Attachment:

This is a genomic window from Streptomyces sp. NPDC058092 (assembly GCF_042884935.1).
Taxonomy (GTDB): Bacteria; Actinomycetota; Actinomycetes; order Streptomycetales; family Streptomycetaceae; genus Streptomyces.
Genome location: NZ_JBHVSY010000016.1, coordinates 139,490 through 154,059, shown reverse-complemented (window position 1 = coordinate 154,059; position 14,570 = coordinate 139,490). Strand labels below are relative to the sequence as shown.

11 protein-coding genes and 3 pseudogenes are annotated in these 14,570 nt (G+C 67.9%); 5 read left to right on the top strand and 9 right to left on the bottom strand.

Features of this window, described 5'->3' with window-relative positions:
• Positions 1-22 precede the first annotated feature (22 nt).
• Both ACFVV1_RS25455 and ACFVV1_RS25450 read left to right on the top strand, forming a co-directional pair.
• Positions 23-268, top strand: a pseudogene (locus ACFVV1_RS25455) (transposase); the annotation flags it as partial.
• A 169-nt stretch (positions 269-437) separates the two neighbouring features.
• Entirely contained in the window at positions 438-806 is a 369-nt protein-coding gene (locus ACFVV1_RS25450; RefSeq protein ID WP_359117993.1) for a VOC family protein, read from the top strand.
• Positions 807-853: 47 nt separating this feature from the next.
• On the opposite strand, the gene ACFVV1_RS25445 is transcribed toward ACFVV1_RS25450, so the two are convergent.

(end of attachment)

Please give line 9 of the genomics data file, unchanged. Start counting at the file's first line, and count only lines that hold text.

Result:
• A 169-nt stretch (positions 269-437) separates the two neighbouring features.